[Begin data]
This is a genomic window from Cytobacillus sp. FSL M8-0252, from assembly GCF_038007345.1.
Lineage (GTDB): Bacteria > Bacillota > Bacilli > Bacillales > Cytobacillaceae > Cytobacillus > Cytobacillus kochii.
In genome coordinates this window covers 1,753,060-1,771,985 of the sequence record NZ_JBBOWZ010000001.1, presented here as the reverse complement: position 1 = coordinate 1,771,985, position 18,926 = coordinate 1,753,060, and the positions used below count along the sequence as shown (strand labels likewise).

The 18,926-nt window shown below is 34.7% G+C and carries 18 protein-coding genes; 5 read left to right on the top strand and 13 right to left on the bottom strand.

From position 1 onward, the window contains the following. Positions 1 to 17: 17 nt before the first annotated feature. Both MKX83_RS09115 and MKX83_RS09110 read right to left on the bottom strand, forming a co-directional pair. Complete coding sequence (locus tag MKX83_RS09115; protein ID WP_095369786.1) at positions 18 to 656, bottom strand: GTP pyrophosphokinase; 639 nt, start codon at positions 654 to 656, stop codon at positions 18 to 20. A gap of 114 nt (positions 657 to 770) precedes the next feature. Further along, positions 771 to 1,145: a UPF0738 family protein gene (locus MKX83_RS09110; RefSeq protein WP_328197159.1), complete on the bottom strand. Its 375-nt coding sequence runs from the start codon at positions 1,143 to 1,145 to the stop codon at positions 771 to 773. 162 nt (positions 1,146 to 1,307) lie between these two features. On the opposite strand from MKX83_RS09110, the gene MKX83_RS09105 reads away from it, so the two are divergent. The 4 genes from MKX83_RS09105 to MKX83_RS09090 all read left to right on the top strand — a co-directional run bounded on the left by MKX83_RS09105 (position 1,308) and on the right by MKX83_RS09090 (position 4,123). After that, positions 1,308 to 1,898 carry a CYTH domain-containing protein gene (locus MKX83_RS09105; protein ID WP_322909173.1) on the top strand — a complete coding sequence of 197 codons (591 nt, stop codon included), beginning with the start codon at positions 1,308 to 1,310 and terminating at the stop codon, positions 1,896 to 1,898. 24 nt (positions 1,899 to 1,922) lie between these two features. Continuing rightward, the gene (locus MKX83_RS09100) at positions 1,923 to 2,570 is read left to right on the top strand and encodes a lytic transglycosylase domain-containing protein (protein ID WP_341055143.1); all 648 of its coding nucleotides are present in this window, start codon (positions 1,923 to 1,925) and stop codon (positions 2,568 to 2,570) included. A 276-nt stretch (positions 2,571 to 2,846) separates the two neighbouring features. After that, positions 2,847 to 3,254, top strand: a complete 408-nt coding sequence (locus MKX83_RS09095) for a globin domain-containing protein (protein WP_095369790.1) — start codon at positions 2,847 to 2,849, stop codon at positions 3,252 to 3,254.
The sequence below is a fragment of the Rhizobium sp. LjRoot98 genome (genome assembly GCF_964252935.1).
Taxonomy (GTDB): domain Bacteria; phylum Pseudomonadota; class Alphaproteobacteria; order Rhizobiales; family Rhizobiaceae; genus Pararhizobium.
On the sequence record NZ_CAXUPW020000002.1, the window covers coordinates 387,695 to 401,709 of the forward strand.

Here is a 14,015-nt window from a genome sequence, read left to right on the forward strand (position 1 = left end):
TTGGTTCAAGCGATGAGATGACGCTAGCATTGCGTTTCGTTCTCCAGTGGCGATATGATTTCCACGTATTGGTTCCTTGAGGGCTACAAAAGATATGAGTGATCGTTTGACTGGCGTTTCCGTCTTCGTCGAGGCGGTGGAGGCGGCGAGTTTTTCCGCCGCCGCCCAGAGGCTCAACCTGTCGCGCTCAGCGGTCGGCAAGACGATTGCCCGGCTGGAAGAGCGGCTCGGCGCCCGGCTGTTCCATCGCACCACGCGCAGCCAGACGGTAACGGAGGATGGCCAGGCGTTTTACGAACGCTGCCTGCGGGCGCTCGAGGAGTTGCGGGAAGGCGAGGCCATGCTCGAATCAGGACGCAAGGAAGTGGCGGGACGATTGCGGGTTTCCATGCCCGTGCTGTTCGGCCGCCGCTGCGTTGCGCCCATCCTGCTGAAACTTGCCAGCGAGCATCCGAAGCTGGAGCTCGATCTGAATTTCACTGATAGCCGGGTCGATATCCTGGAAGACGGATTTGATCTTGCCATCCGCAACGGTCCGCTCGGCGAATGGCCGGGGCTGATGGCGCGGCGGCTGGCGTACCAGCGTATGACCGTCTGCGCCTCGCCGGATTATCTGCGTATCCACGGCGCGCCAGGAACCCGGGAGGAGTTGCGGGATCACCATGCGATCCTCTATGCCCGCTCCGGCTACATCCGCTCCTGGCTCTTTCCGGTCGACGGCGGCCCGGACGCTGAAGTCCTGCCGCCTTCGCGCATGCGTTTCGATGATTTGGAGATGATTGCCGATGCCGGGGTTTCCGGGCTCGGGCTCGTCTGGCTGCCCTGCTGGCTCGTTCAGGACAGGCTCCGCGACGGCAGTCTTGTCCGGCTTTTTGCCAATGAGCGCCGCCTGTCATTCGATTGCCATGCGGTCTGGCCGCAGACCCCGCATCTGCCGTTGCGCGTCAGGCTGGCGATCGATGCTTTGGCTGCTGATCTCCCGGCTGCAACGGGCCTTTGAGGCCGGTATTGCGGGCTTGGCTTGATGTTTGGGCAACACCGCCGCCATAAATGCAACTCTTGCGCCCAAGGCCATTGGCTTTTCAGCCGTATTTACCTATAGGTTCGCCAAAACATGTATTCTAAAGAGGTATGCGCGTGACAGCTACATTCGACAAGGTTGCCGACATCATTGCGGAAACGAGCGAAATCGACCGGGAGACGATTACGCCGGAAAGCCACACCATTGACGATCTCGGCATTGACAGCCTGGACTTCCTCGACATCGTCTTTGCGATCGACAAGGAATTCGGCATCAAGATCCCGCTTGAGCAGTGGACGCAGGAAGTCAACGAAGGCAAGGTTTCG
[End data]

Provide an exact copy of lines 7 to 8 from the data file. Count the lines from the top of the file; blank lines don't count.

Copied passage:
Taxonomy (GTDB): domain Bacteria; phylum Pseudomonadota; class Alphaproteobacteria; order Rhizobiales; family Rhizobiaceae; genus Pararhizobium.
On the sequence record NZ_CAXUPW020000002.1, the window covers coordinates 387,695 to 401,709 of the forward strand.